What are the benefits of mindfulness?
When we use and integrate mindfulness-based techniques into our day to day lives, we can achieve a higher state of awareness and focus that brings us into the present moment. This present moment awareness supports and nurtures a sense of calm in our thoughts, emotions and body which allows us to see, feel and understand what’s happening in our moment-to-moment experience, accepting things just as they are without judgement but with kindness and compassion.
But can we apply these tools and experiences into today’s place of work and why would learning to be mindful as a leader of teams make a difference? To answer this question, we need to understand what makes a leader more effective and what the current workplace landscape looks like.
What are the challenges that today’s leaders face?
Leadership has changed. Today it is all about building engagement and connections, as most teams have adapted and are now working remotely. Working life has simply become more complex and to a certain degree faster. In the past 14 months the majority of us have stopped working face to face turning the professional life for some into a myriad of continuous online meetings and making us at times to become more distant. We tend to go into autopilot, happily settled into established routines, yet feeling exhausted and uninspired so everything just becomes another task that needs completing. We disengage from the work and from our lives, falling into familiarity and drifting between past and future worries. This inevitably increases stress and anxiety and makes us less efficient at what we do.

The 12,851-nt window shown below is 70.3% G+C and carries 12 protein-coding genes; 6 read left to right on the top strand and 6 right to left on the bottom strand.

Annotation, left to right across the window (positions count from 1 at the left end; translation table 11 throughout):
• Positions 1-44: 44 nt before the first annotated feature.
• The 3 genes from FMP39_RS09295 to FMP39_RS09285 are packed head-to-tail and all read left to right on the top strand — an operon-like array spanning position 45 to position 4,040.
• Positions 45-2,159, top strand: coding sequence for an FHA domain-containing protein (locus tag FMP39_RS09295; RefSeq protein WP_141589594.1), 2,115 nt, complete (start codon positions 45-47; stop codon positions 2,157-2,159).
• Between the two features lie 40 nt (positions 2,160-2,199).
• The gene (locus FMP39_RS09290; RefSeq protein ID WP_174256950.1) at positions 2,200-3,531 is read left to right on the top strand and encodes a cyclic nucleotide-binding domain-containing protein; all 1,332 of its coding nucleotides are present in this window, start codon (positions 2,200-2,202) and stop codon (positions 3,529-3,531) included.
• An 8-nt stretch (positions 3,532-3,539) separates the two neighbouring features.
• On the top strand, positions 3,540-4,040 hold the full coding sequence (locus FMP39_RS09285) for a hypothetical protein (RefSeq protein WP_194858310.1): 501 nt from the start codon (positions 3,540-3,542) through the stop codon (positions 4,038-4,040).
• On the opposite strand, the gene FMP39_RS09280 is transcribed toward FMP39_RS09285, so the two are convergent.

This more complex workplace landscape means that leaders are facing different challenges and therefore need to adapt their style accordingly. Turning up and tuning into the present moment can help to break these routines, reduce stress, stop procrastination, start to rebuild resilience, and increase motivation.
How can mindfulness support today’s leaders?
Leading from a place of compassion and understanding improves the ability to connect to yourself and others in a way that will keep people inspired and help with leading change effectively.
According to the Mindfulness Edge by Matt Tenney and Tim Guard, leaders who practice mindful leadership are seen to have higher levels of emotional intelligence, have better decision-making skills and business acumen. They are also often more innovative and have improved strategic thinking compared to their peers.